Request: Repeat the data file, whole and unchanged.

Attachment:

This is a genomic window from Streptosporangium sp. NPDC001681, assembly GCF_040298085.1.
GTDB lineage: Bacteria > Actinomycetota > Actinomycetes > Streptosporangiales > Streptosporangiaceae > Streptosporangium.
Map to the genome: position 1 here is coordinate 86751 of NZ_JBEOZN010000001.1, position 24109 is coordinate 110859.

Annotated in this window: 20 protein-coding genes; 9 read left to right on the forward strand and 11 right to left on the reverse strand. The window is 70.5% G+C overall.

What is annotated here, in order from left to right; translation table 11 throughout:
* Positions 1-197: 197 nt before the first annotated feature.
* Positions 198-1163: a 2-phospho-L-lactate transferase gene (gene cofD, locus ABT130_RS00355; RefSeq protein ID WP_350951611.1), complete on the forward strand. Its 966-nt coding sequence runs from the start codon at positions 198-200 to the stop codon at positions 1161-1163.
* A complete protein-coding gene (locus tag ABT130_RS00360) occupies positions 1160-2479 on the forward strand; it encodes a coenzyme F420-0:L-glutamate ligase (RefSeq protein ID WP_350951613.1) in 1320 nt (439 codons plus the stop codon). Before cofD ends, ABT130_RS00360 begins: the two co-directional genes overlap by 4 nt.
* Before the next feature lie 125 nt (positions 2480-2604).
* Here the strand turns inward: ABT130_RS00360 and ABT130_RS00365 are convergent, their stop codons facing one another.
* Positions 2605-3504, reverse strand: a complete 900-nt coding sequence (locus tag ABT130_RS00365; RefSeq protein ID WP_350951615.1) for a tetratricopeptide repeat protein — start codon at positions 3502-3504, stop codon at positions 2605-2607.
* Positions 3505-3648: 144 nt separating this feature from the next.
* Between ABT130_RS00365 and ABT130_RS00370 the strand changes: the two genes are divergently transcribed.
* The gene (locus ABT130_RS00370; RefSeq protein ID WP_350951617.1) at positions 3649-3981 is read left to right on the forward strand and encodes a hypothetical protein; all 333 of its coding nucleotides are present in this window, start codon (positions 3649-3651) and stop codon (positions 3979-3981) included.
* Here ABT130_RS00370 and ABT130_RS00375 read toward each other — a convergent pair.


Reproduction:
This is a genomic window from Streptosporangium sp. NPDC001681, assembly GCF_040298085.1.
GTDB lineage: Bacteria > Actinomycetota > Actinomycetes > Streptosporangiales > Streptosporangiaceae > Streptosporangium.
Map to the genome: position 1 here is coordinate 86751 of NZ_JBEOZN010000001.1, position 24109 is coordinate 110859.

Annotated in this window: 20 protein-coding genes; 9 read left to right on the forward strand and 11 right to left on the reverse strand. The window is 70.5% G+C overall.

What is annotated here, in order from left to right; translation table 11 throughout:
* Positions 1-197: 197 nt before the first annotated feature.
* Positions 198-1163: a 2-phospho-L-lactate transferase gene (gene cofD, locus ABT130_RS00355; RefSeq protein ID WP_350951611.1), complete on the forward strand. Its 966-nt coding sequence runs from the start codon at positions 198-200 to the stop codon at positions 1161-1163.
* A complete protein-coding gene (locus tag ABT130_RS00360) occupies positions 1160-2479 on the forward strand; it encodes a coenzyme F420-0:L-glutamate ligase (RefSeq protein ID WP_350951613.1) in 1320 nt (439 codons plus the stop codon). Before cofD ends, ABT130_RS00360 begins: the two co-directional genes overlap by 4 nt.
* Before the next feature lie 125 nt (positions 2480-2604).
* Here the strand turns inward: ABT130_RS00360 and ABT130_RS00365 are convergent, their stop codons facing one another.
* Positions 2605-3504, reverse strand: a complete 900-nt coding sequence (locus tag ABT130_RS00365; RefSeq protein ID WP_350951615.1) for a tetratricopeptide repeat protein — start codon at positions 3502-3504, stop codon at positions 2605-2607.
* Positions 3505-3648: 144 nt separating this feature from the next.
* Between ABT130_RS00365 and ABT130_RS00370 the strand changes: the two genes are divergently transcribed.
* The gene (locus ABT130_RS00370; RefSeq protein ID WP_350951617.1) at positions 3649-3981 is read left to right on the forward strand and encodes a hypothetical protein; all 333 of its coding nucleotides are present in this window, start codon (positions 3649-3651) and stop codon (positions 3979-3981) included.
* Here ABT130_RS00370 and ABT130_RS00375 read toward each other — a convergent pair.